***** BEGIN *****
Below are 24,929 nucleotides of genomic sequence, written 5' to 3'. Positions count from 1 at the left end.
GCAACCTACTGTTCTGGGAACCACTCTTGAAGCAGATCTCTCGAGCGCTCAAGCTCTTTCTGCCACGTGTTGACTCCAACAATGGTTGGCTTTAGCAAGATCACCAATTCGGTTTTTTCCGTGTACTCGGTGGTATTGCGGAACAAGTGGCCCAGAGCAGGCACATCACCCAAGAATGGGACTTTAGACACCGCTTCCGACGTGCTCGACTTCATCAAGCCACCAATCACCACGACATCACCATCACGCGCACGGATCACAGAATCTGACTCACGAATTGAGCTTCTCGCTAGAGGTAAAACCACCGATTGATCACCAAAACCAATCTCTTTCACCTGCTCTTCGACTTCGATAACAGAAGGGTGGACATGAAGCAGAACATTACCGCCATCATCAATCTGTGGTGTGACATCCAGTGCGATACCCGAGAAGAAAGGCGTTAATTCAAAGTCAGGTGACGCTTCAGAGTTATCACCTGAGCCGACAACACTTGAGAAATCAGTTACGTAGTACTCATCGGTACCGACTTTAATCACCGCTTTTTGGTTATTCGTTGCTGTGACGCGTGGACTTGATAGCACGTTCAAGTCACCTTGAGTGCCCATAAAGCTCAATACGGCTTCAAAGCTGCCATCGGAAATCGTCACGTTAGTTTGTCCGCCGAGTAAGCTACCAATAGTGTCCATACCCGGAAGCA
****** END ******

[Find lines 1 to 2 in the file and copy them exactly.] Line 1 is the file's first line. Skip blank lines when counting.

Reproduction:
Below are 24,929 nucleotides of genomic sequence, written 5' to 3'. Positions count from 1 at the left end.
GCAACCTACTGTTCTGGGAACCACTCTTGAAGCAGATCTCTCGAGCGCTCAAGCTCTTTCTGCCACGTGTTGACTCCAACAATGGTTGGCTTTAGCAAGATCACCAATTCGGTTTTTTCCGTGTACTCGGTGGTATTGCGGAACAAGTGGCCCAGAGCAGGCACATCACCCAAGAATGGGACTTTAGACACCGCTTCCGACGTGCTCGACTTCATCAAGCCACCAATCACCACGACATCACCATCACGCGCACGGATCACAGAATCTGACTCACGAATTGAGCTTCTCGCTAGAGGTAAAACCACCGATTGATCACCAAAACCAATCTCTTTCACCTGCTCTTCGACTTCGATAACAGAAGGGTGGACATGAAGCAGAACATTACCGCCATCATCAATCTGTGGTGTGACATCCAGTGCGATACCCGAGAAGAAAGGCGTTAATTCAAAGTCAGGTGACGCTTCAGAGTTATCACCTGAGCCGACAACACTTGAGAAATCAGTTACGTAGTACTCATCGGTACCGACTTTAATCACCGCTTTTTGGTTATTCGTTGCTGTGACGCGTGGACTTGATAGCACGTTCAAGTCACCTTGAGTGCCCATAAAGCTCAATACGGCTTCAAAGCTGCCATCGGAAATCGTCACGTTAGTTTGTCCGCCGAGTAAGCTACCAATAGTGTCCATACCCGGAAGCA